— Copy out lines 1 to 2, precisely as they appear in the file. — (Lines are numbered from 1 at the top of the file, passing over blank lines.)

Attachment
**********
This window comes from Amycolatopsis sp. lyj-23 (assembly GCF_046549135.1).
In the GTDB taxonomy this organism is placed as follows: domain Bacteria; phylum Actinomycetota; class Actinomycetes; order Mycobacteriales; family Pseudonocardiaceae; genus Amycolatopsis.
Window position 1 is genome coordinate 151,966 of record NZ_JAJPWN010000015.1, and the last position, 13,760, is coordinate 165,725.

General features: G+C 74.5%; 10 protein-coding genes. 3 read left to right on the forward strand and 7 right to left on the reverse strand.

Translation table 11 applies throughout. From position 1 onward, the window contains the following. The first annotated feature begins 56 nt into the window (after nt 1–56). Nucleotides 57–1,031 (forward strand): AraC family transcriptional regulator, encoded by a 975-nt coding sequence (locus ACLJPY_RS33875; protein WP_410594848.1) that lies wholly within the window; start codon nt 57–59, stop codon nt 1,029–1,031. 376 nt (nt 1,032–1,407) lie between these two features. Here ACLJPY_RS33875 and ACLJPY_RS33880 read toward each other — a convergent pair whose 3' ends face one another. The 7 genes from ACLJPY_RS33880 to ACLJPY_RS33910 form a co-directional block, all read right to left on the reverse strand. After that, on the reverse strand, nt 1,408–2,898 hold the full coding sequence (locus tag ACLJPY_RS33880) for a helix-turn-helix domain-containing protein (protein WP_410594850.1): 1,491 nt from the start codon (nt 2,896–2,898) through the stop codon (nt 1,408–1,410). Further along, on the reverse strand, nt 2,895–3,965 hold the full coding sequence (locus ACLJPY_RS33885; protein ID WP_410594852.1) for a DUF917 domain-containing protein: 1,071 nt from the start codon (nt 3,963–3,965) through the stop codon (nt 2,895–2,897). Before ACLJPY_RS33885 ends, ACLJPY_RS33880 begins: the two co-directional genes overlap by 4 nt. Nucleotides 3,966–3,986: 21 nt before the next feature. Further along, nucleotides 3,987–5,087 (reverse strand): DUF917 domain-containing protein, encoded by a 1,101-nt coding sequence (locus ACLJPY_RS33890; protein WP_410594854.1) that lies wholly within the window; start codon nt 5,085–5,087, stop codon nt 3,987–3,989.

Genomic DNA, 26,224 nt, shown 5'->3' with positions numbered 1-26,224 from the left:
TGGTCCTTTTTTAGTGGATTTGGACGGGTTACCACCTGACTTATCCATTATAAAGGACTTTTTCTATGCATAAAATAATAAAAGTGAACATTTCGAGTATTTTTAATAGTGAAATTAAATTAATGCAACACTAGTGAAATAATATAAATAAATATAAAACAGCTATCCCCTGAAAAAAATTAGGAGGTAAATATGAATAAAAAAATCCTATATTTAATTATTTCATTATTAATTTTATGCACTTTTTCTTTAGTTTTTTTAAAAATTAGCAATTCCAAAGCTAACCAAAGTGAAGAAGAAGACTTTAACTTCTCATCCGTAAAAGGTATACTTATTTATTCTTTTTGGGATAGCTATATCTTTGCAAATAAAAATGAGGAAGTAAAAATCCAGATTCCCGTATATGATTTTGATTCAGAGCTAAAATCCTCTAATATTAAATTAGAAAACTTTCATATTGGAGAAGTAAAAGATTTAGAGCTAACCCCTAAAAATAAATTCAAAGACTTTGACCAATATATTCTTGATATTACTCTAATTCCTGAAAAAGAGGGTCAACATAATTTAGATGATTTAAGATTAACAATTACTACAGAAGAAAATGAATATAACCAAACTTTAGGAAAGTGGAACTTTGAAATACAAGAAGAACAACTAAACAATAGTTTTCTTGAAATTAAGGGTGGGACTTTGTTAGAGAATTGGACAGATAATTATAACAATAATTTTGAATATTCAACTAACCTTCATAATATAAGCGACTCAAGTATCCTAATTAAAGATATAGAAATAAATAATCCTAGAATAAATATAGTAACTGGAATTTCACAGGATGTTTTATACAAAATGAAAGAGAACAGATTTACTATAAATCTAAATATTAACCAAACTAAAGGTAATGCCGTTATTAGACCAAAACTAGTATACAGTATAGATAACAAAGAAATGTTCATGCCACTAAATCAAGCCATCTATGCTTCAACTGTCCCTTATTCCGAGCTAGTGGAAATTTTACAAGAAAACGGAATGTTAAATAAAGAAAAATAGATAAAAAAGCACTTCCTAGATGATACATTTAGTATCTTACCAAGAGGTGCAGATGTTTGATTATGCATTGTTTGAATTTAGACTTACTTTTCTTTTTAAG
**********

This window comes from Amycolatopsis sp. lyj-23 (assembly GCF_046549135.1).
In the GTDB taxonomy this organism is placed as follows: domain Bacteria; phylum Actinomycetota; class Actinomycetes; order Mycobacteriales; family Pseudonocardiaceae; genus Amycolatopsis.